Media CenterCarolyn Woo’s CNS Column – God's Abundance
By Dr. Carolyn Y. Woo
In the Catholic Relief Services (CRS) guest dining room in our Baltimore headquarters building, the left wall is decorated with pictures of grains, plants, trees, water and the inscription, "We shall see the bounty of the Lord..." The passage from Psalm 27:13 is completed on the opposing wall with the words, "in the land of the living" where it is accompanied by pictures of people enjoying the gifts of the earth.
CRS' work, though it takes place amid the worst deprivations—of food, medical care, education, livelihood opportunities, or justice—is premised on our faith in God's abundance. The cause of these sufferings is not that God has not provided enough but that we have not been good stewards in the way we take and give back.
A misinterpretation of God's abundance has led many down the path of MORE: buying more, having more, building more, storing more, using more, wasting more, needing more. We now know that this is not sustainable as a way of living and definitely not a way to honor God's abundance.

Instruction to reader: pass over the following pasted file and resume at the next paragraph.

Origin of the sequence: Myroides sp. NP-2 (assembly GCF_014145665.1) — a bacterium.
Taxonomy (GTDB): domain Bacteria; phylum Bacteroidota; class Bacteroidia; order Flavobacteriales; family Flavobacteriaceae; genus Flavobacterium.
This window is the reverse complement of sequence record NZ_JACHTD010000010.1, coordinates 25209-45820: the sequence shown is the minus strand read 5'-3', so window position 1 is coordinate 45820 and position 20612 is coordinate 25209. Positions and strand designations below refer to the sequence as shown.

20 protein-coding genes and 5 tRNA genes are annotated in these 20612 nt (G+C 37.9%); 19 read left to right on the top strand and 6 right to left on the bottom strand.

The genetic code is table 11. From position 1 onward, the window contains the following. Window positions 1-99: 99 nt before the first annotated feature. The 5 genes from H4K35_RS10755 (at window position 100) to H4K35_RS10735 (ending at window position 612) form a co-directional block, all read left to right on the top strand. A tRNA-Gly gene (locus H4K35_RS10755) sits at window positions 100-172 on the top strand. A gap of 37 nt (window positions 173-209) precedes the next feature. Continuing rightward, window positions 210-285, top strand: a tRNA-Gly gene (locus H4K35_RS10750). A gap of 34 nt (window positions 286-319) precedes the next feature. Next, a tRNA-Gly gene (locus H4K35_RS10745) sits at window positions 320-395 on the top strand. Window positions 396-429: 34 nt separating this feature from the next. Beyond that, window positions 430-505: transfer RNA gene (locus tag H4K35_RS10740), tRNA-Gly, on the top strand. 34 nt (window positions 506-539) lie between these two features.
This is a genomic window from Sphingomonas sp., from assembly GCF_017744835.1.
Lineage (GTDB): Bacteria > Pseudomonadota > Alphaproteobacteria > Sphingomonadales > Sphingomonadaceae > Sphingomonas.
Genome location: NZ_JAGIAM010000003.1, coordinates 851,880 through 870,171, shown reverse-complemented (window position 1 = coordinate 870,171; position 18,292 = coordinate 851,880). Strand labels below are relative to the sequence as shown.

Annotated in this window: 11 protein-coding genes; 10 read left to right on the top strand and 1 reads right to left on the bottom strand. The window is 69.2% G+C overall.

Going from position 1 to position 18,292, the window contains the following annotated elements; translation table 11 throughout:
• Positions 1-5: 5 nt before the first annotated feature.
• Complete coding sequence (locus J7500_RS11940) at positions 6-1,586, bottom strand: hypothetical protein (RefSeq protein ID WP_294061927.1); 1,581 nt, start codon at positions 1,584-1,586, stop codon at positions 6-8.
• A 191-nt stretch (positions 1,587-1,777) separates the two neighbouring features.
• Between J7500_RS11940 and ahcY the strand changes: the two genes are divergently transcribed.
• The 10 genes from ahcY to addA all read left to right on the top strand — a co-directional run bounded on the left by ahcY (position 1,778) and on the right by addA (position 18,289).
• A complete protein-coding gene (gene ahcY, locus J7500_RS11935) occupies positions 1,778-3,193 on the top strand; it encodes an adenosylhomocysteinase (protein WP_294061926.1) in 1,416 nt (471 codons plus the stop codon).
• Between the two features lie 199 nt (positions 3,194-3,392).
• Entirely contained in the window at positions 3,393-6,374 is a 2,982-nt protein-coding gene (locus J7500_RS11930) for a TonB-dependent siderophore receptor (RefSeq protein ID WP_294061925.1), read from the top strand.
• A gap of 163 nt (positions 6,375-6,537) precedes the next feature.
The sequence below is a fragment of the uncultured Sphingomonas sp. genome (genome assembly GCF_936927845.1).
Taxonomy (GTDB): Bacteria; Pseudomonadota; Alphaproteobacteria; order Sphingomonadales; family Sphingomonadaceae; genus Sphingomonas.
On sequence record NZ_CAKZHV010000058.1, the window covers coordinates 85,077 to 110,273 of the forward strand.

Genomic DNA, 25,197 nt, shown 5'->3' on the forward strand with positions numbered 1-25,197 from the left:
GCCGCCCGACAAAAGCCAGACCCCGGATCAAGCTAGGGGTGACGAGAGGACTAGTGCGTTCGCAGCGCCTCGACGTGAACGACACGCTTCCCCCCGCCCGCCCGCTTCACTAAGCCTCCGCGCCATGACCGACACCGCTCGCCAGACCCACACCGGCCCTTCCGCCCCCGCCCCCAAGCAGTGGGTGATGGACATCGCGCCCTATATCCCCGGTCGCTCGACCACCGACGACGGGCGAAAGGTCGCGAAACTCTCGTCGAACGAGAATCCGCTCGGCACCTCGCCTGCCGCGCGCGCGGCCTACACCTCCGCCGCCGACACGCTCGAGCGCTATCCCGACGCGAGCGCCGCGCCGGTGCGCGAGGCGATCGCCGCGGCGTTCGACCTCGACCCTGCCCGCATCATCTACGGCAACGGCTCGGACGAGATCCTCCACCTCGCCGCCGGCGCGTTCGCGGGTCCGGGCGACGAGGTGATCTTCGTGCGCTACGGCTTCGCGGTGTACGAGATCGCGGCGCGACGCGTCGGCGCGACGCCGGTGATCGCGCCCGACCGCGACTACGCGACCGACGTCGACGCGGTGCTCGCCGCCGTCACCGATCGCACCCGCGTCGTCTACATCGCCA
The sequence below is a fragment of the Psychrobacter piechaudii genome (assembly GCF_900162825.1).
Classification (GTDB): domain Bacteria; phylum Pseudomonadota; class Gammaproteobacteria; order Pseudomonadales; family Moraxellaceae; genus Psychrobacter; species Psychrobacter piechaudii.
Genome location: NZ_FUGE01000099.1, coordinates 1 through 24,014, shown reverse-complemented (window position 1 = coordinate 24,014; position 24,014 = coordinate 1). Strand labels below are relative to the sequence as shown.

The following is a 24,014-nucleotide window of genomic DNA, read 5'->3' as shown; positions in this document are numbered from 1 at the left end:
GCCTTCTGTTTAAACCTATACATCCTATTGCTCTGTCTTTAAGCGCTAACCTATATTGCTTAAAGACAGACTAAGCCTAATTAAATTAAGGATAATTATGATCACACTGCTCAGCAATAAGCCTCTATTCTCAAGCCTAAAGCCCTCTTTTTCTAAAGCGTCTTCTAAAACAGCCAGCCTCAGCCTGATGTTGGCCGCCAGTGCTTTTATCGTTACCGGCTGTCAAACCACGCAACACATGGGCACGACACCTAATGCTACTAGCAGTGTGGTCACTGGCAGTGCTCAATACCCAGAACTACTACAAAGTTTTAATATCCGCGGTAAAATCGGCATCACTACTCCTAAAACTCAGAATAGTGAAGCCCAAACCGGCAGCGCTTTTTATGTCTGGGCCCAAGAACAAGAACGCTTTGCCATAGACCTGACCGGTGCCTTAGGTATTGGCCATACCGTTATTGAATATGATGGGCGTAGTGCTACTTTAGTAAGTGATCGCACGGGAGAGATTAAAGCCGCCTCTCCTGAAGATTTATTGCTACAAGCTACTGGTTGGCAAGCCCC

To turn away from a consumerist approach to God's abundance, I propose three contrasts, each seen through a pair of words: verbs, nouns and pronouns.
Verbs: to hoard versus to give. Scripture, most directly illustrated in Luke 12, the parable of the rich fool who built the barn for his surpluses, clearly tells us that when abundance leads to hoarding, we are in big trouble. Over and over again, Christ summoned us to give, to serve, to feed His flock. Each of us must discern what is appropriate preparation for the future and what is too much? What is responsible planning and what is faith?
Nouns: things versus life. Christ reminded us, "I came so that they might have life and have it more abundantly." (John 10:10). Even in Genesis, when God bequeathed to humankind His handiwork, whereby everything He made was "good," it is to allow us to "be fertile and multiply," or to live life fully, to know and love Him through His creation. God's abundance is to lead us to life in Him, not to things in place of Him.
Pronouns: me versus us. God casts His love for all, His bounty without exclusion for the entire land of the living. Abundance is for us, all of us, not just for me. Economics posits that all the needs of every person cannot be met. I, trained in the discipline, ascribe to this. But those needs that are essential for human flourishing and dignity can be and must be met for everyone. This is not just from my observations through the work of development, but ultimately it is the promise of God and the expression of the God of love for all.
May we turn our hearts and minds to God's abundance this Thanksgiving season.
Dr. Carolyn Y. Woo is the president & CEO of Catholic Relief Services, the official overseas humanitarian agency of the Catholic community in the United States. This article is part of her ongoing monthly column, Our Global Family, written for Catholic News Service. You can follow Dr. Woo on Twitter at @WooCRS.